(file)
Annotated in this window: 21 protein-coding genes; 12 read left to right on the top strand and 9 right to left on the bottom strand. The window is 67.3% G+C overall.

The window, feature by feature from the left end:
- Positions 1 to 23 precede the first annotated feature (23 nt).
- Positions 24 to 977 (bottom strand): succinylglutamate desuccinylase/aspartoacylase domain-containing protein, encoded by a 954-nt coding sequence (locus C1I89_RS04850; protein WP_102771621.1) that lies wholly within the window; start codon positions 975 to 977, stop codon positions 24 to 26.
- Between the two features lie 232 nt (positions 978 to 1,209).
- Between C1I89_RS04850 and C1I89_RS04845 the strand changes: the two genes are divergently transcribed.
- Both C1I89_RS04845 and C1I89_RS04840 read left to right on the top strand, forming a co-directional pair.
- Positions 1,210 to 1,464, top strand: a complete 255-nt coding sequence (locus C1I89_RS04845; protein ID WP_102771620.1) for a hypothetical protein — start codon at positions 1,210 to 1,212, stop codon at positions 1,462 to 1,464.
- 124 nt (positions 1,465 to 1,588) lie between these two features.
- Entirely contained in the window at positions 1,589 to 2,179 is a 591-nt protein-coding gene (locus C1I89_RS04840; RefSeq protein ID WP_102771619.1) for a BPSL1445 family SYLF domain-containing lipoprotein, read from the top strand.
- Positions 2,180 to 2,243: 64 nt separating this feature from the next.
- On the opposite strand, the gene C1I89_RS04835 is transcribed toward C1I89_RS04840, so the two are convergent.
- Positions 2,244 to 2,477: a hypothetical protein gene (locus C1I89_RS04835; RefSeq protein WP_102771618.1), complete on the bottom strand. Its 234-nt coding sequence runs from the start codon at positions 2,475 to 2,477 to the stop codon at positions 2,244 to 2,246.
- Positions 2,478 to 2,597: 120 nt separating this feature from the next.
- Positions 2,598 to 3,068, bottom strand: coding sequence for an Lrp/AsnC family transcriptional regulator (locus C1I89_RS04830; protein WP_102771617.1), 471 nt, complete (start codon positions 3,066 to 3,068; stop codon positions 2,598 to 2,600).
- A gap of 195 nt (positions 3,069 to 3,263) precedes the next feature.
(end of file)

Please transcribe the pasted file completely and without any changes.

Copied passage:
Annotated in this window: 21 protein-coding genes; 12 read left to right on the top strand and 9 right to left on the bottom strand. The window is 67.3% G+C overall.

The window, feature by feature from the left end:
- Positions 1 to 23 precede the first annotated feature (23 nt).
- Positions 24 to 977 (bottom strand): succinylglutamate desuccinylase/aspartoacylase domain-containing protein, encoded by a 954-nt coding sequence (locus C1I89_RS04850; protein WP_102771621.1) that lies wholly within the window; start codon positions 975 to 977, stop codon positions 24 to 26.
- Between the two features lie 232 nt (positions 978 to 1,209).
- Between C1I89_RS04850 and C1I89_RS04845 the strand changes: the two genes are divergently transcribed.
- Both C1I89_RS04845 and C1I89_RS04840 read left to right on the top strand, forming a co-directional pair.
- Positions 1,210 to 1,464, top strand: a complete 255-nt coding sequence (locus C1I89_RS04845; protein ID WP_102771620.1) for a hypothetical protein — start codon at positions 1,210 to 1,212, stop codon at positions 1,462 to 1,464.
- 124 nt (positions 1,465 to 1,588) lie between these two features.
- Entirely contained in the window at positions 1,589 to 2,179 is a 591-nt protein-coding gene (locus C1I89_RS04840; RefSeq protein ID WP_102771619.1) for a BPSL1445 family SYLF domain-containing lipoprotein, read from the top strand.
- Positions 2,180 to 2,243: 64 nt separating this feature from the next.
- On the opposite strand, the gene C1I89_RS04835 is transcribed toward C1I89_RS04840, so the two are convergent.
- Positions 2,244 to 2,477: a hypothetical protein gene (locus C1I89_RS04835; RefSeq protein WP_102771618.1), complete on the bottom strand. Its 234-nt coding sequence runs from the start codon at positions 2,475 to 2,477 to the stop codon at positions 2,244 to 2,246.
- Positions 2,478 to 2,597: 120 nt separating this feature from the next.
- Positions 2,598 to 3,068, bottom strand: coding sequence for an Lrp/AsnC family transcriptional regulator (locus C1I89_RS04830; protein WP_102771617.1), 471 nt, complete (start codon positions 3,066 to 3,068; stop codon positions 2,598 to 2,600).
- A gap of 195 nt (positions 3,069 to 3,263) precedes the next feature.